SpaceX Grounds Moon Mission Over A Fuel Issue, New Launch Date Announced

hero nasa im 1 lunar launch
SpaceX has delayed the launch of its Falcon 9 rocket carrying Intuitive Machines IM-1 lunar mission that will attempt to soft land on the Moon’s surface. The mission aims to be the first to successfully land a US vehicle on the moon since Apollo 17 in 1972.

Intuitive Machines’ Nova-C class lunar lander, named Odysseus, is slated to launch aboard SpaceX’s Falcon 9 rocket from Kennedy Space Center in Florida. The IM-1 mission was scheduled to launch at 12:57am this morning, but SpaceX tweeted ahead of the launch that it was delaying it due to “off-nominal methane temperatures prior to stepping into methane load.”

According to Intuitive Machines’, the lander is equipped with “state-of-the-art equipment,” including a propulsion system that is powered by a mix of liquid oxygen and liquid methane. The primary mission is to deliver a “variety of payloads” to the Moon’s south pole region. The south pole region is an area of the Moon that remains mostly unexplored.

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Image of Intuitive Machines' lunar lander, Odysseus.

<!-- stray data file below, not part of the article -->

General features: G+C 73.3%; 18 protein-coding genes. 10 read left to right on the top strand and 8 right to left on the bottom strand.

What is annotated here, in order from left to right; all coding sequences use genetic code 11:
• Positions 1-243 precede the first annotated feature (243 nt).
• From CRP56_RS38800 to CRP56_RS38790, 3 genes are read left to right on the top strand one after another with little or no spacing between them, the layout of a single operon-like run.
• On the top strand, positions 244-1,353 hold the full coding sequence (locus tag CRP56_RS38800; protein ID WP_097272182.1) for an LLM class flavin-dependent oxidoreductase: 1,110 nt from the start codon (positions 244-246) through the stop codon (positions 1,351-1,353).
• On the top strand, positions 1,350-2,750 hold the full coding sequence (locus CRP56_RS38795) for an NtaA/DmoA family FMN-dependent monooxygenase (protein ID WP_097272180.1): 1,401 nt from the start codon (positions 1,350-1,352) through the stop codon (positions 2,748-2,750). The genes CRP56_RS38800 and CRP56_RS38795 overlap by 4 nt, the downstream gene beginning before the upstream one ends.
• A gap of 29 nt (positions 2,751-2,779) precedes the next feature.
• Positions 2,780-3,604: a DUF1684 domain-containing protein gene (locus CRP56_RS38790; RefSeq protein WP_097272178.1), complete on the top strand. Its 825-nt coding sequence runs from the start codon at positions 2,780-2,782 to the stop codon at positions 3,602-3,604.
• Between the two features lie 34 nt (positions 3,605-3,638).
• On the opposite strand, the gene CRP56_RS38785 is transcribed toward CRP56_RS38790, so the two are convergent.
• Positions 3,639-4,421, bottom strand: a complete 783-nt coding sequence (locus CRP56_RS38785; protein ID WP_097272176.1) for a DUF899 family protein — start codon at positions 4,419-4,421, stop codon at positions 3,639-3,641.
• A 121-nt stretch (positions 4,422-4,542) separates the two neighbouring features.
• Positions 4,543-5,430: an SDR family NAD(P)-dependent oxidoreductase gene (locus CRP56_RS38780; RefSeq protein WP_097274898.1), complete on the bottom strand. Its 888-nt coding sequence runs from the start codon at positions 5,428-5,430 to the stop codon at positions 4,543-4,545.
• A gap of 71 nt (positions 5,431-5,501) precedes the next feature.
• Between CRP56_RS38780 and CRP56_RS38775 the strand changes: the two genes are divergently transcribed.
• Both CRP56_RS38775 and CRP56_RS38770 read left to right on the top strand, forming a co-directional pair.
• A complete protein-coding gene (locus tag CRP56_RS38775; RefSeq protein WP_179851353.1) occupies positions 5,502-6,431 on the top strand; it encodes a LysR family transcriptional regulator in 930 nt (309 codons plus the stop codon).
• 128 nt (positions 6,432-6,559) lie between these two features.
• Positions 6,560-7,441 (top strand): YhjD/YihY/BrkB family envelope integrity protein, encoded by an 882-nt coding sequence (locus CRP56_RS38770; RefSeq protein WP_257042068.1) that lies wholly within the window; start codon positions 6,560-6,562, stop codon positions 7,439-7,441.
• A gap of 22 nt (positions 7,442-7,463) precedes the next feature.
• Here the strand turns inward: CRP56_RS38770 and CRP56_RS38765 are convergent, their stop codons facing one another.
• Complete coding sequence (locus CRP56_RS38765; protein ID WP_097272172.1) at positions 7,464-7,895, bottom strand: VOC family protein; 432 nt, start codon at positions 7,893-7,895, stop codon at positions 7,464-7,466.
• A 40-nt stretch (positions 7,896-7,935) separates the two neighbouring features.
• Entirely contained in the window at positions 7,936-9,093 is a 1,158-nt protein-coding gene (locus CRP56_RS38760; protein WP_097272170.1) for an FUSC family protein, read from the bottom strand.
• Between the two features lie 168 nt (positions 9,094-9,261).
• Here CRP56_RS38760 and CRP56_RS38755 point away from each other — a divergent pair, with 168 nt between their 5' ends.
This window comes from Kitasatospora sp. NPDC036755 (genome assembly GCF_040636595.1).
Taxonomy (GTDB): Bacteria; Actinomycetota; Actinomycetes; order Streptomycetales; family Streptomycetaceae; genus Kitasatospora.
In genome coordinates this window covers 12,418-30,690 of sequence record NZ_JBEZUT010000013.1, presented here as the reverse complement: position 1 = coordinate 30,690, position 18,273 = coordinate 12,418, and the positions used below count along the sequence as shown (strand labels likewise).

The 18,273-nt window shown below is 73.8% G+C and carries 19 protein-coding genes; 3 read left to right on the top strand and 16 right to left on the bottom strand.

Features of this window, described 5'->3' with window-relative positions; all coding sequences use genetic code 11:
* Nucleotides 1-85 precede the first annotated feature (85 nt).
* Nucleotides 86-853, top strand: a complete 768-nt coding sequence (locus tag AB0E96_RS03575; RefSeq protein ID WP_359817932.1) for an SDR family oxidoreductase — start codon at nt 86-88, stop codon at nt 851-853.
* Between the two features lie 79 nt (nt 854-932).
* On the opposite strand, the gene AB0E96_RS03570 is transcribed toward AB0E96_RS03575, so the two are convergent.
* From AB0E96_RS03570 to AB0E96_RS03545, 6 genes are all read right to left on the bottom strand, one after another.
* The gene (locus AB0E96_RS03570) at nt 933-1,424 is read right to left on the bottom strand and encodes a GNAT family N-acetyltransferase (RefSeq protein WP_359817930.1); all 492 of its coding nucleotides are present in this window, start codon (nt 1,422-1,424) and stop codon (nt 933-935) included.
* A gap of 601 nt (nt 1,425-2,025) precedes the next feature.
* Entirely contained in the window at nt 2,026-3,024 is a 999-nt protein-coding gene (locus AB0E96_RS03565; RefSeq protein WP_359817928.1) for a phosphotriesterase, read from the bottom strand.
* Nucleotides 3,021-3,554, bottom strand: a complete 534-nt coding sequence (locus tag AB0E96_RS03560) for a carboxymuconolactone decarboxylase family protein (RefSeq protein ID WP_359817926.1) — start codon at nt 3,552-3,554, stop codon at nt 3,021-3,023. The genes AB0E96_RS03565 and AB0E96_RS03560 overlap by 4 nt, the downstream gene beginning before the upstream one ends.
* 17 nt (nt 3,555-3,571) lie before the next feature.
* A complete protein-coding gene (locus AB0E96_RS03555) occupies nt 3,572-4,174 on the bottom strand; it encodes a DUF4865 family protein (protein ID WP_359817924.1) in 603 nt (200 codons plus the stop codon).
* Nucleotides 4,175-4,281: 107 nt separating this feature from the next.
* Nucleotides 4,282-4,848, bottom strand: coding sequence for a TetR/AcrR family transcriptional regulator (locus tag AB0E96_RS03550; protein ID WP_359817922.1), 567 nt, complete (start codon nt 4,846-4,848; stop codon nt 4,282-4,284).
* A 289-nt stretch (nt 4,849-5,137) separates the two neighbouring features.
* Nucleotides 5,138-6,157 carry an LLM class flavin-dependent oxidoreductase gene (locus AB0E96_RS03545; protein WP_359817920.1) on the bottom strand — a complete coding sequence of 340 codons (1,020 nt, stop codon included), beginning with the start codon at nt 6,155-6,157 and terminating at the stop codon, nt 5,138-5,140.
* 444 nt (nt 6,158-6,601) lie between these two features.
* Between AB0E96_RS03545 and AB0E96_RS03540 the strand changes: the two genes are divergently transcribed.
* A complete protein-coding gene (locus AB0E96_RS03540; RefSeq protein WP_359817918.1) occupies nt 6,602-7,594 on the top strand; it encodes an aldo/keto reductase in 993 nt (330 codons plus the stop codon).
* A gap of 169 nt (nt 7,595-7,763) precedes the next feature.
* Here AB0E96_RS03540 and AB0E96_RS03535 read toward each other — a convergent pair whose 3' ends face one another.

This is the second attempt by a company, in cooperation with NASA, to attempt a lunar landing this year. The first was Astrobotics’s failed attempt to land its Peregrine lander in January. Peregrine Mission One ran into an anomaly shortly after launch that prevented the team from being able to achieve a stable-sun pointing orientation. The spacecraft later burned up as it reentered Earth’s atmosphere over the Indian Ocean.

The importance of the IM-1 mission is said to go beyond simply landing Odysseus on the lunar surface. Intuitive Machines remarked that the “IM-1 mission is part of a broader strategy to foster a sustainable presence on the Moon, facilitating scientific discovery, resource utilization, and the the development of lunar infrastructure.” The company added, “Moreover, the IM-1 mission’s success will lay the groundwork for a burgeoning lunar economy, opening new possibilities for research, commerce, and exploration.”

If successful, the lunar lander will soft land on the lunar surface near Malapert A, a satellite crater of Malapert, in the Moon’s south pole region. Intuitive Machines says the area around the landing site is believed to be made of lunar highland material, which is said to be similar to Apollo 16’s landing site.

Before any of that can happen, however, SpaceX’s Falcon 9 rocket must launch the payload successfully into a lunar transfer orbit. SpaceX has targeted its new launch window at 1:05am on February 15, 2024.